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Socializing Autonomy

Socializing Autonomy

This project belongs to the following research constellations:

Cultural & Social Critique


Beate Roessler


Staff: Govert den Hartogh, Beate Roessler

Postdoc: Thomas Nys

PhD: Edi ter Laak, Corstin Dieterich


Since the publication of the seminal work by Gerald Dworkin (1970) and Harry Frankfurt (1971) there has been a strong interest in the development of a theory of personal autonomy. The resulting theories form an important contribution to our understanding of human agency. Yet we believe that these contributions are limited by their exclusive focus on the individual agent. The consequence of this individualism is that these theories are inapplicable in a range of contexts in which autonomy can and should play an important role. The aim of this program is to remedy these deficiencies by socializing autonomy. The key intuition behind this program is that the resources provided by the theory of collective intentionality and action make this possible. The program furthers both the theory of autonomy and the theory of collective intentionality and action.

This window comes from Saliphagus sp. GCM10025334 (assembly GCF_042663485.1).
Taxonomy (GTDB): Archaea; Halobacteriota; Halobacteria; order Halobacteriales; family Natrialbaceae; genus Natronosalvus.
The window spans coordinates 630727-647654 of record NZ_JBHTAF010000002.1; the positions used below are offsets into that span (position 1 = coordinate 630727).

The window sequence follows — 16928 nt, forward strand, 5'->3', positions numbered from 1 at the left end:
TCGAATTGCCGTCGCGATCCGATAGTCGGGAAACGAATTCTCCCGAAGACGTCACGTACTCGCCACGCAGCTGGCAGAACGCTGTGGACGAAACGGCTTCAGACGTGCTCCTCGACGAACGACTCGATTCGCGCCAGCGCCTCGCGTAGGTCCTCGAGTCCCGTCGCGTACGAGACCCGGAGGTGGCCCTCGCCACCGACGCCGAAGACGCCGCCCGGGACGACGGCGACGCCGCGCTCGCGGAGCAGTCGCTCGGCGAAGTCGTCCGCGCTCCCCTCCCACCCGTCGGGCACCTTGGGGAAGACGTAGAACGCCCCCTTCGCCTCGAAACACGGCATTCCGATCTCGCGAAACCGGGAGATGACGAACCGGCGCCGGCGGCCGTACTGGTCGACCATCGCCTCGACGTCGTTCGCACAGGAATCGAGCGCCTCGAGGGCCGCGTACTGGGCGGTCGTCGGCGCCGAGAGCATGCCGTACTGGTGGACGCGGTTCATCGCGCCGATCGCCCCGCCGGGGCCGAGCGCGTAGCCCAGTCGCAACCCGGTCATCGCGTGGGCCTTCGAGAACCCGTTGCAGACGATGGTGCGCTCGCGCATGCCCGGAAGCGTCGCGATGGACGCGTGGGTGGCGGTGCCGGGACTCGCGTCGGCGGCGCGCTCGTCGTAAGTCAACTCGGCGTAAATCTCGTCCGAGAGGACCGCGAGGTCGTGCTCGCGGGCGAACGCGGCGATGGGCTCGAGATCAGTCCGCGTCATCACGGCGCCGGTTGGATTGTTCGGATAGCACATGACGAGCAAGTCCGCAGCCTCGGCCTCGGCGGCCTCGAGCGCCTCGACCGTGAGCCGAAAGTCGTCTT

1 dissertation, 1 monograph